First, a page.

GPS devices used to help Strathclyde abuse victims
Scotland's largest police force is issuing GPS tracking devices to repeat victims of domestic abuse in a bid to protect them over the festive period.
Strathclyde Police said people at risk would be able to activate the devices by touching a button.
Satellite technology would then give their exact location so officers could be deployed to help them.
An operator will also be able to listen remotely to a victim if it is suspected they are being attacked.
The initiative is part of the force's domestic abuse campaign which runs until the middle of January.
Chief Constable Stephen House said that although the GPS devices would help tackle domestic abuse, police still needed assistance from the public.
He said: "For far too many people, this festive period will not be a happy time spent with their families. For the women and men who are suffering at the hands of an abusive partner, this will be a time of misery, of heartache and violence.
"The police and our partners will do all we can, however, we need everyone to play their part. If you know someone who is suffering in silence, we need you to come forward and help them break free from the violence.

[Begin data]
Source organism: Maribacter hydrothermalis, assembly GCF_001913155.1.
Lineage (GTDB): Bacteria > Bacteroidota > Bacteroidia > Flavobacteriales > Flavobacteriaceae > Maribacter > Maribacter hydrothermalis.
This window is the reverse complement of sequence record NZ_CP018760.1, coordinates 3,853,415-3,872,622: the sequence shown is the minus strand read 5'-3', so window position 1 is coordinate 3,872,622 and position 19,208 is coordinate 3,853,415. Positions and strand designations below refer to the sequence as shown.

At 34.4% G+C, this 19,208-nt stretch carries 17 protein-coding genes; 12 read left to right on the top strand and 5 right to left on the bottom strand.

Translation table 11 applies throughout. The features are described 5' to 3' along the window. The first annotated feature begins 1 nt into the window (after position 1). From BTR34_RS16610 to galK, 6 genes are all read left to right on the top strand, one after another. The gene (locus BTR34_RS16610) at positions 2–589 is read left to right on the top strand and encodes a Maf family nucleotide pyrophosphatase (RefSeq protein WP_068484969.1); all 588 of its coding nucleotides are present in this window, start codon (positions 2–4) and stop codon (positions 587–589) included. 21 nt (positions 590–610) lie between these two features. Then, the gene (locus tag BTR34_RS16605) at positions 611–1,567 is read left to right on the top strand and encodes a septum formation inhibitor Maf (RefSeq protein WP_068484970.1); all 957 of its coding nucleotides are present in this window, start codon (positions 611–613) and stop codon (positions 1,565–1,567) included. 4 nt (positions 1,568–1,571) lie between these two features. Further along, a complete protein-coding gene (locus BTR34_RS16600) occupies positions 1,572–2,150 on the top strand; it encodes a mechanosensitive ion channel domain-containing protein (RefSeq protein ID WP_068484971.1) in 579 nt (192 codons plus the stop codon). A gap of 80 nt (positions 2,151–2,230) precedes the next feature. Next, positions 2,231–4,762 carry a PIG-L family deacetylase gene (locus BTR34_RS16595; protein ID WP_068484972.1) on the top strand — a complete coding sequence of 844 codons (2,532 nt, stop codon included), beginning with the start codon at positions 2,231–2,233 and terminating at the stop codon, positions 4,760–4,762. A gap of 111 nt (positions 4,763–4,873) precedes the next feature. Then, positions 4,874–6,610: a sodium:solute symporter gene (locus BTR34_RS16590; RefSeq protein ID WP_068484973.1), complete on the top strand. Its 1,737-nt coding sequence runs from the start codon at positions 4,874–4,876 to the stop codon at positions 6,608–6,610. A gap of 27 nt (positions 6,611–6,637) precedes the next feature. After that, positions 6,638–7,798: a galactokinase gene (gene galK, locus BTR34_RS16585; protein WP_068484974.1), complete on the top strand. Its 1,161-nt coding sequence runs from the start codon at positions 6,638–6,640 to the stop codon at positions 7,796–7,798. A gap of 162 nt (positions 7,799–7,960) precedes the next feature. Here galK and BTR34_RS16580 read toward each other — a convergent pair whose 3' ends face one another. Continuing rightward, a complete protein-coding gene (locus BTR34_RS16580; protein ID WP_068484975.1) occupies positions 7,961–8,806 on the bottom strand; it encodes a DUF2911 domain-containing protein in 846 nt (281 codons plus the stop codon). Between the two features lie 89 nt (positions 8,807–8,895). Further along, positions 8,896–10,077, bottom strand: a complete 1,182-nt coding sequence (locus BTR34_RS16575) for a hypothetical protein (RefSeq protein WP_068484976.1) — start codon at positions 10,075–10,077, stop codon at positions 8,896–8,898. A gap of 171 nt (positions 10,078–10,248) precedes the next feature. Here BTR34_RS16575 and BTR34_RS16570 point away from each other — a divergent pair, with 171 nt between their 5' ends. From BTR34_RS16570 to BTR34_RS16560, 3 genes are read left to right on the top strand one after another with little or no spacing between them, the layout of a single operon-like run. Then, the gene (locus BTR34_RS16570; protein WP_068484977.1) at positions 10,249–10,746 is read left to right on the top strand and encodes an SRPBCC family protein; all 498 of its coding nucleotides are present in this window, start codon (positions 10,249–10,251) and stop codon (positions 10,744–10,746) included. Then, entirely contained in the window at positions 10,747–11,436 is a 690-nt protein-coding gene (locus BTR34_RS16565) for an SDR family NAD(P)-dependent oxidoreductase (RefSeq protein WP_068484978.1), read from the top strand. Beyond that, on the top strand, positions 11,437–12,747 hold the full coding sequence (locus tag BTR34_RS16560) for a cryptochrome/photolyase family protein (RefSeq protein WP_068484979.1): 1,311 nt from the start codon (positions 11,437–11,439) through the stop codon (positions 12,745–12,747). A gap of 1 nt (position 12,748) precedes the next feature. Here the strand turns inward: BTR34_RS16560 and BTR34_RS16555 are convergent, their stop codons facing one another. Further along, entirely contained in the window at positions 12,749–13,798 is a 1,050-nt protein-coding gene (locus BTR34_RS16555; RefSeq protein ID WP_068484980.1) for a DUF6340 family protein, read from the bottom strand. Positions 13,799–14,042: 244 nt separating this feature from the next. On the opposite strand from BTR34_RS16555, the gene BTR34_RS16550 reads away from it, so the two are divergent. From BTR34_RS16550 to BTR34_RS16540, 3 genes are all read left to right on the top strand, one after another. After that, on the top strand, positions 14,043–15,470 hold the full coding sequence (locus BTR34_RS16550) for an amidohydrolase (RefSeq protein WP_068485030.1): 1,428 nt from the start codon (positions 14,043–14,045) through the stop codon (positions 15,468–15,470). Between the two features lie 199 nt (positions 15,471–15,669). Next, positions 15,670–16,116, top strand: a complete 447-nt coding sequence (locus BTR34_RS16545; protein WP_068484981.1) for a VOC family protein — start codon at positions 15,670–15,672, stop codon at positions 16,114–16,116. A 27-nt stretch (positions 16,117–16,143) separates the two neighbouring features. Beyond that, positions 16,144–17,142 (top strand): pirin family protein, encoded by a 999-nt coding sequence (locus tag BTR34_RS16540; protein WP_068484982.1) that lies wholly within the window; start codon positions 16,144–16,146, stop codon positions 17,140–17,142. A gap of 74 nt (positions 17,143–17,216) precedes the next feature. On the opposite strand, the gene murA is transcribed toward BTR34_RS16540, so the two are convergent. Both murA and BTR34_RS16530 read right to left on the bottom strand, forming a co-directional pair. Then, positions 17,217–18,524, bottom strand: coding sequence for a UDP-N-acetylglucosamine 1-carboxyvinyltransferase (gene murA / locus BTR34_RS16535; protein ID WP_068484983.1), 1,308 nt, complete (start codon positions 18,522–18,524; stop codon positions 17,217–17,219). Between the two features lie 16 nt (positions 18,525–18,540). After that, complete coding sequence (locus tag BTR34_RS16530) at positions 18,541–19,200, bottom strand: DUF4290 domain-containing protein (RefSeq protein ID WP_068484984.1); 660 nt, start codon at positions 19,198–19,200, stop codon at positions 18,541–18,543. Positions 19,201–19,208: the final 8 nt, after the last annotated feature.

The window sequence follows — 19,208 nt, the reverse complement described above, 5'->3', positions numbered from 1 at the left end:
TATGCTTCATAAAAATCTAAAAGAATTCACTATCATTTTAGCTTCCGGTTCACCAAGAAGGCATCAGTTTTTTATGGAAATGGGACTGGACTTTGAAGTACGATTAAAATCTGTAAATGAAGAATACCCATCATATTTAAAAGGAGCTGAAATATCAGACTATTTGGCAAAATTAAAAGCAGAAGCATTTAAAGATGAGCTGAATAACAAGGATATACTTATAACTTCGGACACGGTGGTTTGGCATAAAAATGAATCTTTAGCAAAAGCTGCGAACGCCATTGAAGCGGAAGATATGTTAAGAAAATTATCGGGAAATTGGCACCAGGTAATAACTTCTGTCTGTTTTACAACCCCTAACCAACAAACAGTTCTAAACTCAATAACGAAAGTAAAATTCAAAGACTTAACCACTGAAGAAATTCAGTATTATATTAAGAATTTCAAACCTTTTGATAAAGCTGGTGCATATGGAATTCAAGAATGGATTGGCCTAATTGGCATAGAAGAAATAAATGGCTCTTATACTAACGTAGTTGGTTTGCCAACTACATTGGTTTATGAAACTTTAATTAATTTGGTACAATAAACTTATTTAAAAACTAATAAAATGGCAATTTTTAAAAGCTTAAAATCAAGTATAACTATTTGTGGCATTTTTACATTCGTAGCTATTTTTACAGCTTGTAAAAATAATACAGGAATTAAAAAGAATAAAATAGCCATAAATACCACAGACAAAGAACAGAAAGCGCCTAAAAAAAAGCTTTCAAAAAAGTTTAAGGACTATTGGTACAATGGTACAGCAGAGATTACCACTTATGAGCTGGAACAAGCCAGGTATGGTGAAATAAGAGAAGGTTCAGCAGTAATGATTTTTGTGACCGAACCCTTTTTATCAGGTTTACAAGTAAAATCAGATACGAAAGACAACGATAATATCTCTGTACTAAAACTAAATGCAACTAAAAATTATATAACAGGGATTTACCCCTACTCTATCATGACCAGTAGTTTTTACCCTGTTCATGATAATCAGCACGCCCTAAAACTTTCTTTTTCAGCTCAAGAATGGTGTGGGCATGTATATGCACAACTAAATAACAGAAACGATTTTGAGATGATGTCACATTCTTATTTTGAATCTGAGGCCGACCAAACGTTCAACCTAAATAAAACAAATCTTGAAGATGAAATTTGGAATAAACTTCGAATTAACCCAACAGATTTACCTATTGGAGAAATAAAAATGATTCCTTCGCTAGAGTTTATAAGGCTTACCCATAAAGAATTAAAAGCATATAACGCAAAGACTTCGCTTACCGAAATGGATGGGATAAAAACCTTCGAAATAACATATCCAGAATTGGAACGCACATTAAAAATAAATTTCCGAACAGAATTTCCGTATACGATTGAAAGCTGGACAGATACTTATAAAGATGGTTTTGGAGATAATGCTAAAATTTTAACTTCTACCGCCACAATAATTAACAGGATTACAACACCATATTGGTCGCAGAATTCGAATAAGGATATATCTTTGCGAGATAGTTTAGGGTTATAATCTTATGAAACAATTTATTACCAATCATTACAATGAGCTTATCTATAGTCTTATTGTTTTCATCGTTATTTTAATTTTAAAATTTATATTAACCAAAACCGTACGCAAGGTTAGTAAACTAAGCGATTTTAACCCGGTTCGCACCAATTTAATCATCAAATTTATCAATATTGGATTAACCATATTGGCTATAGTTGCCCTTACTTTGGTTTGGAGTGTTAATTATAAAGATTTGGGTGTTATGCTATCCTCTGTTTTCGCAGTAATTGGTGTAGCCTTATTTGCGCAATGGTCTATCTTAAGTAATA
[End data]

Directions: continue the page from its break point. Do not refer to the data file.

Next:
"Pick up the phone, walk into a police station or visit one of our confidential third-party reporting centres. Do whatever you can to help. The action that you take can save a life. It is as simple as that."
During the last domestic abuse campaign, officers attended 3,961 incidents and arrested more that 1,700 offenders.
This year's campaign will see offenders who are subject to special bail conditions being "proactively policed" to ensure they are not breaching the conditions.
Lily Greenan, manager of Scottish Women's Aid, said: "This can be a particularly difficult time of year for women who are living with an abusive partner, and this is reflected by the sharp increase in incidents of domestic abuse recorded by police forces every year at this time.
"We welcome the proactive approach being taken by Strathclyde Police to reduce the incidence of domestic abuse.
"Visiting prior offenders on key dates has proved to be extremely effective and we wholeheartedly congratulate and support them in their efforts. We firmly believe that by working together, we can stop domestic abuse."